As a former physics major, I did a lot of (seemingly sloppy) calculus using the notion of infinitesimals. Recently I heard that there is a branch of math called non-standard analysis that provides ...
81
votes
1answer
3k views

$4494410$ and friends

The number $4494410$ has the property that when converted to base $16$ it is $44944A_{16}$, then if the $A$ is expanded to $10$ in the string we get back the original number. ...
80
votes
20answers
5k views

Proving the identity $\sum_{k=1}^n {k^3} = \big(\sum_{k=1}^n k\big)^2$ without induction

I recently proved that $$ \sum_{k=1}^n k^3 = \left(\sum_{k=1}^n k \right)^2 $$ Using mathematical induction. I'm interested if there's an intuitive explanation, or even a combinatorial ...
80
votes
30answers
11k views

What is the single most influential book every mathematician should read?

If you could go back in time and tell yourself to read a specific book at the beginning of your career as a mathematician, which book would it be?
80
votes
12answers
8k views

Logic puzzle: Which octopus is telling the truth?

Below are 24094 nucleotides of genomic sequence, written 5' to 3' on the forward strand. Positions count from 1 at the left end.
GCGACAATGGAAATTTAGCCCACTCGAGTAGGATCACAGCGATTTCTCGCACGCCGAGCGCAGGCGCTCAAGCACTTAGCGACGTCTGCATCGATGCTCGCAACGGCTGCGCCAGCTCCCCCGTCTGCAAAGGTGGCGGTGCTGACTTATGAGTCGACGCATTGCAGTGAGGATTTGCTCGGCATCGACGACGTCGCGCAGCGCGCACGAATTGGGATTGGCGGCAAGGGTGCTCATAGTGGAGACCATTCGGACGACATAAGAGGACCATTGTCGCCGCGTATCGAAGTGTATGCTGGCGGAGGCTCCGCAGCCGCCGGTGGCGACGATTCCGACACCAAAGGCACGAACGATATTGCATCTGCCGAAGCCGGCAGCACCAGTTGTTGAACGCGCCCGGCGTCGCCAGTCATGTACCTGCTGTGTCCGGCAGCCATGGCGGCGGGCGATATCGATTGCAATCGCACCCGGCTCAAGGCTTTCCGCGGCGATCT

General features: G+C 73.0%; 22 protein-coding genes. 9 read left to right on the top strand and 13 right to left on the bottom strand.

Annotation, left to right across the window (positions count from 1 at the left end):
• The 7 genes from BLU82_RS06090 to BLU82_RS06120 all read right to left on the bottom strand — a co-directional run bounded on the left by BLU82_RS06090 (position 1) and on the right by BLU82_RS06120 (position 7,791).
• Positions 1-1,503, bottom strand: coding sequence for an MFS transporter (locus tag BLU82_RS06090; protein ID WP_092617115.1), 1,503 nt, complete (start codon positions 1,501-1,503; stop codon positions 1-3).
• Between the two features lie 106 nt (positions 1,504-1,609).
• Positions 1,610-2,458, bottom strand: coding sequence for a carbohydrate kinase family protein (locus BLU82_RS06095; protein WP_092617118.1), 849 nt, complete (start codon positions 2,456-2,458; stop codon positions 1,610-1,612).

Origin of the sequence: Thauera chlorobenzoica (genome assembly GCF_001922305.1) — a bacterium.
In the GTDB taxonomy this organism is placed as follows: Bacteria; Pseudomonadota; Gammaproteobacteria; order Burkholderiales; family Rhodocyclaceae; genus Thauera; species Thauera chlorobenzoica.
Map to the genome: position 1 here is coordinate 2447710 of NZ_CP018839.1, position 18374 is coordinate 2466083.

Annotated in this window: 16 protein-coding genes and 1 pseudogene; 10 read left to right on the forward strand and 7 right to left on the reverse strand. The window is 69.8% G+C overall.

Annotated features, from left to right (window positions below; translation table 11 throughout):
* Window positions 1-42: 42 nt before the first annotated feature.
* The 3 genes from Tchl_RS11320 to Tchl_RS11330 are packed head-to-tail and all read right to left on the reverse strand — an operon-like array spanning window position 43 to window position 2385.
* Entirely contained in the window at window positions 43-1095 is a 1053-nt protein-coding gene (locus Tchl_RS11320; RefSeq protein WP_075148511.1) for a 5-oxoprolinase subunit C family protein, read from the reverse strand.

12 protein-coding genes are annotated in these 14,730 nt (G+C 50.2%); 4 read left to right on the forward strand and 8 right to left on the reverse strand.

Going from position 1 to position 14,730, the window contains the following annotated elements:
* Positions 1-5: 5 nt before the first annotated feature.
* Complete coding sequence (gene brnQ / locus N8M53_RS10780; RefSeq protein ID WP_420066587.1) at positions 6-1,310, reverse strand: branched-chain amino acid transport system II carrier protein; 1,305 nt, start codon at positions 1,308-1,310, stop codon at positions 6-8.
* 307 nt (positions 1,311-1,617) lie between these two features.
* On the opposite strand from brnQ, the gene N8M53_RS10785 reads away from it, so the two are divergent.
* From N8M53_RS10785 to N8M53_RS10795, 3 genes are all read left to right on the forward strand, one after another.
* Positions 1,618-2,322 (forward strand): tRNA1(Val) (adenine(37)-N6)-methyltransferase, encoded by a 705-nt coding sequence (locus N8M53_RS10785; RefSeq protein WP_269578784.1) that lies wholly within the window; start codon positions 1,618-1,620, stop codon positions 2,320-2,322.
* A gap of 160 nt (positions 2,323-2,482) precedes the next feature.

King Octopus has servants with six, seven, or eight legs. The servants with seven legs always lie, but the servants with either six or eight legs always tell the truth. One day, four servants met. ...
80
votes
10answers
4k views

Different kinds of infinities?

Can someone explain to me how there can be different kinds of infinities? I was reading "The man who loved only numbers" by Paul Hoffman and came across the concept of countable and uncountable ...
80
votes
3answers
3k views

True or false? $x^2\ne x\implies x\ne 1$

Today I had an argument with my math teacher at school. We were answering some simple True/False questions and one of the questions was the following: $$x^2\ne x\implies x\ne 1$$ I immediately ...
79
votes
8answers
4k views

Self-Contained Proof that $\sum\limits_{n=1}^{\infty} \frac1{n^p}$ Converges for $p > 1$

To prove the convergence of $$\sum_{n=1}^{\infty} \frac1{n^p}$$ for $p > 1$, one typically appeals to either the Integral Test or the Cauchy Condensation Test. I am wondering if there is a ...
79
votes
4answers
6k views

What are the Axiom of Choice and Axiom of Determinacy?

Would someone please explain: What does the Axiom of Choice mean, intuitively? What does the Axiom of Determinancy mean, intuitively, and how does it contradict the Axiom of Choice? as simple ...